Did You Know These 5 Habits Can Damage Your Hearing?
Presbycusis (age-related hearing loss) and noise-induced hearing loss are conditions that cannot be reversed. However, there are many ways to accelerate and worsen the onset of these conditions - especially with noise-induced hearing loss, which is an entirely preventable type of hearing loss. Just as it is important to protect your eyes and eyesight - it is important to protect your ears and hearing. While it is generally understood that looking into bright lights or the sun and not wearing sunglasses will worsen your vision, it may be less obvious as to which habits have the potential to damage your hearing. Here is a list of 5 habits that can be unhealthy for your hearing:
Studies have indicated that hearing health is dependent on good blood circulation - restricted blood flow and damage to the inner ear blood vessels can lead to hearing loss. Therefore, partaking in habits such as smoking or vaping can be damaging to your hearing as nicotine is known to restrict blood flow to your ears. A recent study showed a correlation between exposure to secondhand smoke and occurrence of low-frequency hearing loss in adolescents. Propylene glycol, a main ingredient in vape juice, has been confirmed as ototoxic (damaging to the inner ear).
2. Movie Theaters/Concerts/Loud Events Without Ear Protection
Sound can cause hearing loss at a level of 85 or more dBA (A-weighted decibels). The louder a sound is, the faster it can damage your hearing. (For more information on how to protect your hearing, check out our other article How Loud is Too Loud?) Eight hours of exposure at 85 dBA, fourteen minutes at 100 dBA, and just two minutes at 110 dBA can damage your hearing. For reference, movie theaters hover around 74-104 dBA, sporting events and concerts can range from 94-110 dBA, and ambulance sirens can be 110-129 dBA. Based on these numbers, one can imagine that repeat or prolonged exposure to these various sounds and environments can cause noise-induced hearing loss. For concert-goers and sports fans, it would be a good idea to wear ear protection when attending these events. For loud sounds like ambulance sirens and lawnmowers, the best thing to do is to move away from the source of the sound or cover your ears if possible.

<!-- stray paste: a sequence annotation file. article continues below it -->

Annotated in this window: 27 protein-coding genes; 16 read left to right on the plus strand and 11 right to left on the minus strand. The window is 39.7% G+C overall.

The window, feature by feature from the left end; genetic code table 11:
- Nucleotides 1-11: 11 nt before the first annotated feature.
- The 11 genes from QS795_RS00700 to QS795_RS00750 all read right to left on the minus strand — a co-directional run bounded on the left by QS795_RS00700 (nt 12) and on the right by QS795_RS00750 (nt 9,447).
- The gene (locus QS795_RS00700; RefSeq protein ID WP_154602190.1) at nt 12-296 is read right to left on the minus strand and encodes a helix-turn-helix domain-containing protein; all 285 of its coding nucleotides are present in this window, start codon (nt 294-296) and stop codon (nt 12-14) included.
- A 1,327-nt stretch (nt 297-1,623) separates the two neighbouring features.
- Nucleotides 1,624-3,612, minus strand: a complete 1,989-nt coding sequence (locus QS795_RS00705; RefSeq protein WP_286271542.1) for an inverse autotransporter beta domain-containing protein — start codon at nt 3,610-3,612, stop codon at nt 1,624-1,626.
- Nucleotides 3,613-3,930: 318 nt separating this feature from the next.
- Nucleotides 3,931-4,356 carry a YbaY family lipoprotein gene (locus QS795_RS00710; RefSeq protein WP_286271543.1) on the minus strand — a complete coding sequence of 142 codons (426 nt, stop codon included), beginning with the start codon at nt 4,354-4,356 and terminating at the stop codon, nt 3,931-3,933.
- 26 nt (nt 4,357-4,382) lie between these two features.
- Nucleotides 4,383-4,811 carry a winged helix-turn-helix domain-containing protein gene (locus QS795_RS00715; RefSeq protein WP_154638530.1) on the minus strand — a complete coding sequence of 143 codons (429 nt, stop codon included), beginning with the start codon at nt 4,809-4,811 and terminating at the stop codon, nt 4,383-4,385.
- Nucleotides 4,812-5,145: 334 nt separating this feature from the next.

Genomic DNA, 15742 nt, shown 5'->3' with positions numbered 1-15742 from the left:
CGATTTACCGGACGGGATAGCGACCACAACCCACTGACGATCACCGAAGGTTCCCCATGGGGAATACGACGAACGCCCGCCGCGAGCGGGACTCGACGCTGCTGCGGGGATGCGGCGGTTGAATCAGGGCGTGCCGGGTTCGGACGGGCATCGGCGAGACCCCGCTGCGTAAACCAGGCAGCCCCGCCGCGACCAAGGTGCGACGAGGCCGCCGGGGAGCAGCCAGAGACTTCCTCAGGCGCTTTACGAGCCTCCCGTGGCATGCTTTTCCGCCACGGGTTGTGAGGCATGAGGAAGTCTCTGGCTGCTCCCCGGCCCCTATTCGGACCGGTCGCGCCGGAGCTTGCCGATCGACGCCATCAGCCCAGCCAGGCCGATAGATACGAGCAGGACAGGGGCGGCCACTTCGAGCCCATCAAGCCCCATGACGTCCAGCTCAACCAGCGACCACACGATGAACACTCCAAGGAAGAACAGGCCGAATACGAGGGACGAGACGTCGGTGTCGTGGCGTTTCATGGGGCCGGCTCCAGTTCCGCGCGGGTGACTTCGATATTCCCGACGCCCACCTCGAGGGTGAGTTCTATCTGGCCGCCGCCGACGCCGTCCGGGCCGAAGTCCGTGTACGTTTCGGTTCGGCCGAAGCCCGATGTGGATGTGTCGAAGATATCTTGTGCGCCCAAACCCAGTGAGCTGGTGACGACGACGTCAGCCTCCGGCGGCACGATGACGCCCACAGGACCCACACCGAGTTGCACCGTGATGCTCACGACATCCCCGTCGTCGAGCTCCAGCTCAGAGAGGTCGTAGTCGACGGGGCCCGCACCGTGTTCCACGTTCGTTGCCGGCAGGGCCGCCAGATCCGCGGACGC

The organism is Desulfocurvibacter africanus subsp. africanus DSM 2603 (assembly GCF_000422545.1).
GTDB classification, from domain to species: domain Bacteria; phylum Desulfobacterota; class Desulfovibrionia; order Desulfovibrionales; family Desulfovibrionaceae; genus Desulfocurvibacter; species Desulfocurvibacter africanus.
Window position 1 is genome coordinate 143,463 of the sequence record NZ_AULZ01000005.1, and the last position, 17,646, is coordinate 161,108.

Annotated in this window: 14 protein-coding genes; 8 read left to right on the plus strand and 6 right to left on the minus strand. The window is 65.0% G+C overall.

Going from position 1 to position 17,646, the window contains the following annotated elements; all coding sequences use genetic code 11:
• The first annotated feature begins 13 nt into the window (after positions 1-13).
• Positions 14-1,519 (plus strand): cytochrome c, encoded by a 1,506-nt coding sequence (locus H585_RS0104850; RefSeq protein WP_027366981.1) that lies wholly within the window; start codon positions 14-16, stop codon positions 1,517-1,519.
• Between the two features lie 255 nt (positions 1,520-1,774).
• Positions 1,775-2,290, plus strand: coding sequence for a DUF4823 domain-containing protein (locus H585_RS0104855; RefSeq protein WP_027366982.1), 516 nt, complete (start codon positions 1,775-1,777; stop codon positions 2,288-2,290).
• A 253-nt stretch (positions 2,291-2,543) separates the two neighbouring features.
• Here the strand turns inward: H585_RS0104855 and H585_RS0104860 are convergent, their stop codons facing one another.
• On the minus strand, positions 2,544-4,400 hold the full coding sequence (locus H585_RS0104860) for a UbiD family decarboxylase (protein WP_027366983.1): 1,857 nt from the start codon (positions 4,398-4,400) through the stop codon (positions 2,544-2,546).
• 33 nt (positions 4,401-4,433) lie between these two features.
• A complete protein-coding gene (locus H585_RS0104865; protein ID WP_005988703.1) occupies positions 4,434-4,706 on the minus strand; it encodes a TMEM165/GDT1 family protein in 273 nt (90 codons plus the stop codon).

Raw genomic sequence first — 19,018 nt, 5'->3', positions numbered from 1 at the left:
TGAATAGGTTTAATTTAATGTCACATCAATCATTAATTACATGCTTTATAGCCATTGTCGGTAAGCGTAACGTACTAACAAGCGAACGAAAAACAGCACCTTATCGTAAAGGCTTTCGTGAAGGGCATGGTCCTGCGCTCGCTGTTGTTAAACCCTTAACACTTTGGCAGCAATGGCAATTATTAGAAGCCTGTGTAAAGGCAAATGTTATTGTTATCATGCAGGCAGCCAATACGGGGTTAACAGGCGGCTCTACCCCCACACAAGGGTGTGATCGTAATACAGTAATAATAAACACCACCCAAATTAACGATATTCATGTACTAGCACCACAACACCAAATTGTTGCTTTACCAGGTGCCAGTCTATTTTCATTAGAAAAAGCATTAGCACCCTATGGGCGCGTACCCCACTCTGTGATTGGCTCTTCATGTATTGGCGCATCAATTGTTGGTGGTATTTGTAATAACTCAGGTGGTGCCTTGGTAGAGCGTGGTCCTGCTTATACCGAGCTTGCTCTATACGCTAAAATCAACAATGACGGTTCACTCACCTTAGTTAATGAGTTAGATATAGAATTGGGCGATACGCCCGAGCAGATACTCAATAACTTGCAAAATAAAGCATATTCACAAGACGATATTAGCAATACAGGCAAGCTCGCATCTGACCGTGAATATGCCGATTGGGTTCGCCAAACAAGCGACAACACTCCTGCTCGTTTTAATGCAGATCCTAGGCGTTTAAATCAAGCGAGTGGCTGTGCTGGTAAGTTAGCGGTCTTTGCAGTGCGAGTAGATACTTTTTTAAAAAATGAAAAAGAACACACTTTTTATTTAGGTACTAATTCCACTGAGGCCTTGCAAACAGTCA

3. Poor Dental Hygiene
Good dental hygiene is imperative not just for the health of your teeth and gums, but also for your hearing health. Poor dental hygiene habits can lead to infections and oral bacteria getting into your bloodstream which can ultimately cause bad blood circulation due to inflammation and narrow arteries. As mentioned above, restricted blood flow to your ears can be very harmful to your hearing.
4. Alcohol Consumption
Excessive alcohol consumption can impair your hearing as studies have shown that it can damage the brainstem and auditory cortex - inhibiting your brain's ability to process speech and sound. While your ears themselves may be working fine, due to the prolonged processing time of your auditory cortex, you may experience difficulty hearing in situations when there are overlapping sounds/voices or when people speak fast.
5. Lack of Exercise
Getting your cardio in can be detrimental for the health of your hearing in addition to your heart! Aerobic exercise that gets your blood pumping (like running or cycling) will increase blood flow to the ears - keeping them healthy and functional. On the other hand, neglecting cardiovascular exercise can lead to poor blood flow which can lead to hearing damage.
Just like wearing sunblock to protect your skin or avoiding staring at harsh light to protect your eyesight, there are measures you can and should take to protect your hearing. Overall, promoting good blood circulation in your body and avoiding excessive indulgence in habits that can lead to restriction of blood flow can be very beneficial to your hearing health.